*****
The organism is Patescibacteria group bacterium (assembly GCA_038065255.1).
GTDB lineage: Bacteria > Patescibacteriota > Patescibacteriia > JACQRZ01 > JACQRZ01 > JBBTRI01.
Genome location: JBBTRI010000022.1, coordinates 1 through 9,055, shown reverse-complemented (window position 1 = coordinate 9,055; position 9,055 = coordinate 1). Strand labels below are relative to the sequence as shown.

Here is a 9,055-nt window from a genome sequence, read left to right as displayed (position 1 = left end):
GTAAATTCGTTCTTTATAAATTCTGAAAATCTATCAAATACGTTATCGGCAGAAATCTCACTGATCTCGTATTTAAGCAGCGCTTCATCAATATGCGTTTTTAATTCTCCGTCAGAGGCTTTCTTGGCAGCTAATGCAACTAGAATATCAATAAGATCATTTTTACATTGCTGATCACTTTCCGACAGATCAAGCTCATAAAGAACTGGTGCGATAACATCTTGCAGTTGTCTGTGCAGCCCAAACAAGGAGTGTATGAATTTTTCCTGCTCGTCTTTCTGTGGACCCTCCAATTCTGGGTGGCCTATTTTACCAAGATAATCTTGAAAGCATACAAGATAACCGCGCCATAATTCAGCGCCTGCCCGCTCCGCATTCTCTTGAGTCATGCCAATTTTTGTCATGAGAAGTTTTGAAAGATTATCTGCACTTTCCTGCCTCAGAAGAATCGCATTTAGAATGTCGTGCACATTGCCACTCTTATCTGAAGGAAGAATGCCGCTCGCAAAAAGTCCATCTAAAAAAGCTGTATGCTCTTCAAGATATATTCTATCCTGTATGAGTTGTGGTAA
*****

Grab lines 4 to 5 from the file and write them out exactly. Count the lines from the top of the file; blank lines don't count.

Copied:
Here is a 9,055-nt window from a genome sequence, read left to right as displayed (position 1 = left end):
GTAAATTCGTTCTTTATAAATTCTGAAAATCTATCAAATACGTTATCGGCAGAAATCTCACTGATCTCGTATTTAAGCAGCGCTTCATCAATATGCGTTTTTAATTCTCCGTCAGAGGCTTTCTTGGCAGCTAATGCAACTAGAATATCAATAAGATCATTTTTACATTGCTGATCACTTTCCGACAGATCAAGCTCATAAAGAACTGGTGCGATAACATCTTGCAGTTGTCTGTGCAGCCCAAACAAGGAGTGTATGAATTTTTCCTGCTCGTCTTTCTGTGGACCCTCCAATTCTGGGTGGCCTATTTTACCAAGATAATCTTGAAAGCATACAAGATAACCGCGCCATAATTCAGCGCCTGCCCGCTCCGCATTCTCTTGAGTCATGCCAATTTTTGTCATGAGAAGTTTTGAAAGATTATCTGCACTTTCCTGCCTCAGAAGAATCGCATTTAGAATGTCGTGCACATTGCCACTCTTATCTGAAGGAAGAATGCCGCTCGCAAAAAGTCCATCTAAAAAAGCTGTATGCTCTTCAAGATATATTCTATCCTGTATGAGTTGTGGTAA